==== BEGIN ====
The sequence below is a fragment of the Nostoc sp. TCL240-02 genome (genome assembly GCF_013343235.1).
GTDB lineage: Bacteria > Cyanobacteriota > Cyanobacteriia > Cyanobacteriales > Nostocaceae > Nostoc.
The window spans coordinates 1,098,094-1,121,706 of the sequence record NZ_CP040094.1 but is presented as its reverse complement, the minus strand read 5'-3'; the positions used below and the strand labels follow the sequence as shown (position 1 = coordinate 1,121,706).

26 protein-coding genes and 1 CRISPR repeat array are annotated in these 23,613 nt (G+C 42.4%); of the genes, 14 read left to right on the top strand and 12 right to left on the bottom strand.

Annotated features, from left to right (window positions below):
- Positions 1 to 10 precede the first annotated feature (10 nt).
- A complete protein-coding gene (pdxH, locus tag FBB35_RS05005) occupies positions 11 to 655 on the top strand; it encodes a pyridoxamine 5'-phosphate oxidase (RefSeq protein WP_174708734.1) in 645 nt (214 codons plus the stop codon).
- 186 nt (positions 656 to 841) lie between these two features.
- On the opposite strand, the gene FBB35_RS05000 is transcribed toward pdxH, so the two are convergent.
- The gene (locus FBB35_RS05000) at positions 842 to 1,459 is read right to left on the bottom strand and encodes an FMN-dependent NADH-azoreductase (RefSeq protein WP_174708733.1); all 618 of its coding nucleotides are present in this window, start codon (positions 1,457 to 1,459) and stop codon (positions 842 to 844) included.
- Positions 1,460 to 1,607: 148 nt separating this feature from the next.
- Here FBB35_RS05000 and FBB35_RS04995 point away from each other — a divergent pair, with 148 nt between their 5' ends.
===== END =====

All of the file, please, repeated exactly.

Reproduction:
The sequence below is a fragment of the Nostoc sp. TCL240-02 genome (genome assembly GCF_013343235.1).
GTDB lineage: Bacteria > Cyanobacteriota > Cyanobacteriia > Cyanobacteriales > Nostocaceae > Nostoc.
The window spans coordinates 1,098,094-1,121,706 of the sequence record NZ_CP040094.1 but is presented as its reverse complement, the minus strand read 5'-3'; the positions used below and the strand labels follow the sequence as shown (position 1 = coordinate 1,121,706).

26 protein-coding genes and 1 CRISPR repeat array are annotated in these 23,613 nt (G+C 42.4%); of the genes, 14 read left to right on the top strand and 12 right to left on the bottom strand.

Annotated features, from left to right (window positions below):
- Positions 1 to 10 precede the first annotated feature (10 nt).
- A complete protein-coding gene (pdxH, locus tag FBB35_RS05005) occupies positions 11 to 655 on the top strand; it encodes a pyridoxamine 5'-phosphate oxidase (RefSeq protein WP_174708734.1) in 645 nt (214 codons plus the stop codon).
- 186 nt (positions 656 to 841) lie between these two features.
- On the opposite strand, the gene FBB35_RS05000 is transcribed toward pdxH, so the two are convergent.
- The gene (locus FBB35_RS05000) at positions 842 to 1,459 is read right to left on the bottom strand and encodes an FMN-dependent NADH-azoreductase (RefSeq protein WP_174708733.1); all 618 of its coding nucleotides are present in this window, start codon (positions 1,457 to 1,459) and stop codon (positions 842 to 844) included.
- Positions 1,460 to 1,607: 148 nt separating this feature from the next.
- Here FBB35_RS05000 and FBB35_RS04995 point away from each other — a divergent pair, with 148 nt between their 5' ends.